No matter how vigorous the separation, e.g., pressing, of the essentially anhydrous slurry of solids in light oil, the recovered solids will have sorbed thereon appreciable quantities of light oil which, if not recovered, will be lost to the process. The liquid-solid separating means to separate the light fluidizing oil from the solids may be, for example, a settling tank where separation occurs by gravity. Alternatively, separation may be by means of a mechanical press of the static variety, e.g., a reciprocating filter press, or, more advantageously, by means of a dynamic separating device such as a centrifuge. However, both static and dynamic presses may be used. Accordingly, most of the light oil is pressed from the solids in, for example, a centrifuge, and the oil may be collected in a suitable reservoir where it is available for reuse in the process if so desired. If the aqueous solids originally contain a heavy oil, it may be separated from the essentially anhydrous solids due to extraction by the light fluidizing oil during the liquid-solid separating step. If the separated oil is divided into its light oil and heavy oil components and only the light oil component recycled as fluidizing oil the net result is a reduction in the heavy oil content of the dry solids. On the other hand, if the gross separated oil comprised of light fluidizing oil and extracted heavy oil is recycled as the fluidizing oil, an equilibrium is attained wherein heavy oil is put back into the dry solids at the same rate it is removed by the recycled gross fluidizing oil. The net result is essentially dry solids having substantially the same heavy oil content on a moisture-free basis as the original feed.

The essentially anhydrous solids having oil sorbed thereon may then be advantageously brought into direct contact with a blowing gas such as blowing steam. The blowing steam, if superheated, supplies latent heat for the evaporation of the light oil or, alternatively, saturated blowing steam at about 212 F. may be used in conjunction with external heat as from a steam jacket to supply heat for evaporation of the light oil. Since the light oil is water-immiscible, its direct contact with the blowing steam amounts essentially to a steam distillation wherein the light oil boils at a temperature below its normal boiling point. Thus, not only is the light oil more readily evaporated from the solids with less heat energy being required from the blowing steam alone or in conjunction with an extraneous heat source such as indirect thermal contact with steam or another heat transfer fluid in, for example, a steam jacket, but it makes possible the use of higher boiling light oils. Any heavy oil remaining on the dry solids, however, is essentially not evaporated.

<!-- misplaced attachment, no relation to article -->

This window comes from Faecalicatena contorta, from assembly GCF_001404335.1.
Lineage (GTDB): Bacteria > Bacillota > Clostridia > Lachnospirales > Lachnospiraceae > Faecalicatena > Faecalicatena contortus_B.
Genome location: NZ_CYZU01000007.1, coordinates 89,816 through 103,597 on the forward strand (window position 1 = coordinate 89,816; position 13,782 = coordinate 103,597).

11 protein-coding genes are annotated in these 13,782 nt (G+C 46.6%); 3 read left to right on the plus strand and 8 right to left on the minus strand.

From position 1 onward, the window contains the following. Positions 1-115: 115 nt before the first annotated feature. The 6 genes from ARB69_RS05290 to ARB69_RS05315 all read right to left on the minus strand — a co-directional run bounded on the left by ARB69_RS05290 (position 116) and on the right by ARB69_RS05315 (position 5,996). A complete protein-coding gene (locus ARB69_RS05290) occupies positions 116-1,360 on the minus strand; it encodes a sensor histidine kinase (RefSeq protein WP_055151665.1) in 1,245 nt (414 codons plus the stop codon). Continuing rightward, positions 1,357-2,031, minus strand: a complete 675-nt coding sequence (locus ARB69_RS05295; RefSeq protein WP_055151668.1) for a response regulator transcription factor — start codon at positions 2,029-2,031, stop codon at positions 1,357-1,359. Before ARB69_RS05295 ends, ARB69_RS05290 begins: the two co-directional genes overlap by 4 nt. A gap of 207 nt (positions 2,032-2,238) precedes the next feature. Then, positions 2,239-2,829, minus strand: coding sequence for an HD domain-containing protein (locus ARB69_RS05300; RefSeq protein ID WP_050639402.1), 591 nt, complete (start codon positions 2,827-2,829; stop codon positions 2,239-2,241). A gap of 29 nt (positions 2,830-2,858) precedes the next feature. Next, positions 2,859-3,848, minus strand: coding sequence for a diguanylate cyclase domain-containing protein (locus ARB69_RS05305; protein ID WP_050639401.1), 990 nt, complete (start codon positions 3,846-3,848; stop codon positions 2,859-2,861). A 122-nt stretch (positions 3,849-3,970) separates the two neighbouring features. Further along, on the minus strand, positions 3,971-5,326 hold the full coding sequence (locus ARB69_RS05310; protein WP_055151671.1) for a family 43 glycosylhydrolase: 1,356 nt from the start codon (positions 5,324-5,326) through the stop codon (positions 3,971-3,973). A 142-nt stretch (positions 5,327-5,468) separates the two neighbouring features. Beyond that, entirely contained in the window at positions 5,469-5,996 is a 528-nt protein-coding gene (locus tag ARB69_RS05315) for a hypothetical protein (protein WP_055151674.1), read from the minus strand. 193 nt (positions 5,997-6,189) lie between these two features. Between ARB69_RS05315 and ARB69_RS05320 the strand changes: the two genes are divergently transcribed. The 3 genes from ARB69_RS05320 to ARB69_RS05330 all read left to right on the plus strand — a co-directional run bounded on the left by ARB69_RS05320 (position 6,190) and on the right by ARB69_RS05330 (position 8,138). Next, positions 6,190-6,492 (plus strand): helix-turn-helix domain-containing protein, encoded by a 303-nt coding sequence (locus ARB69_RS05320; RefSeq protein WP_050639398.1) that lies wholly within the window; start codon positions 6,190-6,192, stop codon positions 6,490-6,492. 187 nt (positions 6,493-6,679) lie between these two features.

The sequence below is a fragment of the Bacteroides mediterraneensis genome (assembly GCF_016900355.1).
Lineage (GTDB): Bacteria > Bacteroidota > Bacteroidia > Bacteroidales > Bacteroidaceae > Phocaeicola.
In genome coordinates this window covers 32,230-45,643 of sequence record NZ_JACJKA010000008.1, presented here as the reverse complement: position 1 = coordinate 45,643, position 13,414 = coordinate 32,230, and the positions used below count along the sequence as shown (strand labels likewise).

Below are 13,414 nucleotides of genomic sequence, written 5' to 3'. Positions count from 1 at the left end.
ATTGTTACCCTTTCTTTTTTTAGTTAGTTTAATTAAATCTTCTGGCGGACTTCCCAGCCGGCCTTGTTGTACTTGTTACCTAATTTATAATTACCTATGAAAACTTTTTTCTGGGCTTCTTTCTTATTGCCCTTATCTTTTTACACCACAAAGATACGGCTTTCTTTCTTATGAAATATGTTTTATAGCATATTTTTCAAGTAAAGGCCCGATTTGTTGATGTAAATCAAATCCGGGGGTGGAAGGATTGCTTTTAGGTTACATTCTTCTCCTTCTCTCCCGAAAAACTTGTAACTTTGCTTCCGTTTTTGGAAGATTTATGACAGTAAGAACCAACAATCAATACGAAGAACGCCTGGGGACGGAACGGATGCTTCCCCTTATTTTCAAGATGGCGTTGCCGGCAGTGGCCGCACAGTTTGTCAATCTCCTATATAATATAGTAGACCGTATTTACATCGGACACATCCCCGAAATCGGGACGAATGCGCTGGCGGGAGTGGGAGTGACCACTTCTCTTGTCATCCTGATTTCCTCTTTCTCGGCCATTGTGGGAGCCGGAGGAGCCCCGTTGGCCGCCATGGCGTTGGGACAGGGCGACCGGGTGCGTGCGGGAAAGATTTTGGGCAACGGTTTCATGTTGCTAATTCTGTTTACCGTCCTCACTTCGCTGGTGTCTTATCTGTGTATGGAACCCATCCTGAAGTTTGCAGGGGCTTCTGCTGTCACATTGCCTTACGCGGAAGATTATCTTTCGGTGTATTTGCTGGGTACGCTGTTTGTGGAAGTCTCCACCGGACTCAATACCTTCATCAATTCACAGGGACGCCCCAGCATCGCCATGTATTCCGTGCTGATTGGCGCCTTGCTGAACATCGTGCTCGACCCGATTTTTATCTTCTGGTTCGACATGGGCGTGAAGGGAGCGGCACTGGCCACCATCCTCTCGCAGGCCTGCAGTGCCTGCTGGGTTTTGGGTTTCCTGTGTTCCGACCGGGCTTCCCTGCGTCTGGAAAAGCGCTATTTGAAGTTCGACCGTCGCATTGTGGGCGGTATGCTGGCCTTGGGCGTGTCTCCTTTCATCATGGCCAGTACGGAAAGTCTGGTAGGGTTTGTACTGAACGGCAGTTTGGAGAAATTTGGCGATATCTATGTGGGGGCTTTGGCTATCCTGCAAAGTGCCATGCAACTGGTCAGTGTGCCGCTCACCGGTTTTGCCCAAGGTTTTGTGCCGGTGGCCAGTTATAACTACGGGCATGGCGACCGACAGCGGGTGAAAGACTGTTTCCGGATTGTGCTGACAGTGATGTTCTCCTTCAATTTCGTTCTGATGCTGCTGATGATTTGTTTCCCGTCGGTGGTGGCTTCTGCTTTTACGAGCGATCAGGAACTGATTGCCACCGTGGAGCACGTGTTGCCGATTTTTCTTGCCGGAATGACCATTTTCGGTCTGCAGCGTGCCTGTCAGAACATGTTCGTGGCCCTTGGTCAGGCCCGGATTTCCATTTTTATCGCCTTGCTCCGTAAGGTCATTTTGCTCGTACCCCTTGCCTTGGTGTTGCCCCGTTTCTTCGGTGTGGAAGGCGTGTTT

In certain applications such as deoiling of temperature-sensitive materials like food products for human consumption and animal feeds, even lower temperatures for evaporation of the light oil are desired. This may be accomplished by contacting the oil-laden solids with blowing gas at less than atmospheric pressure or at atmospheric pressure employing lower blowing gas temperatures.

The removal of light oil from the solids by direct contact with a blowing gas such as blowing steam may conveniently take place in a deoiler apparatus which may advantageously be connected to the discharge of the pressing apparatus, e.g., a centrifuge, and which may be operated at atmospheric or less than atmospheric pressure. If desired, the deoiler apparatus may be externally heated as by means of a steam jacket. Blowing gas is passed into the deoiler apparatus containing the oil-laden solids. The vaporized light oil is eventually condensed and reused in the dehydration process. Any heavy oil present on the solids is essentially not evaporated.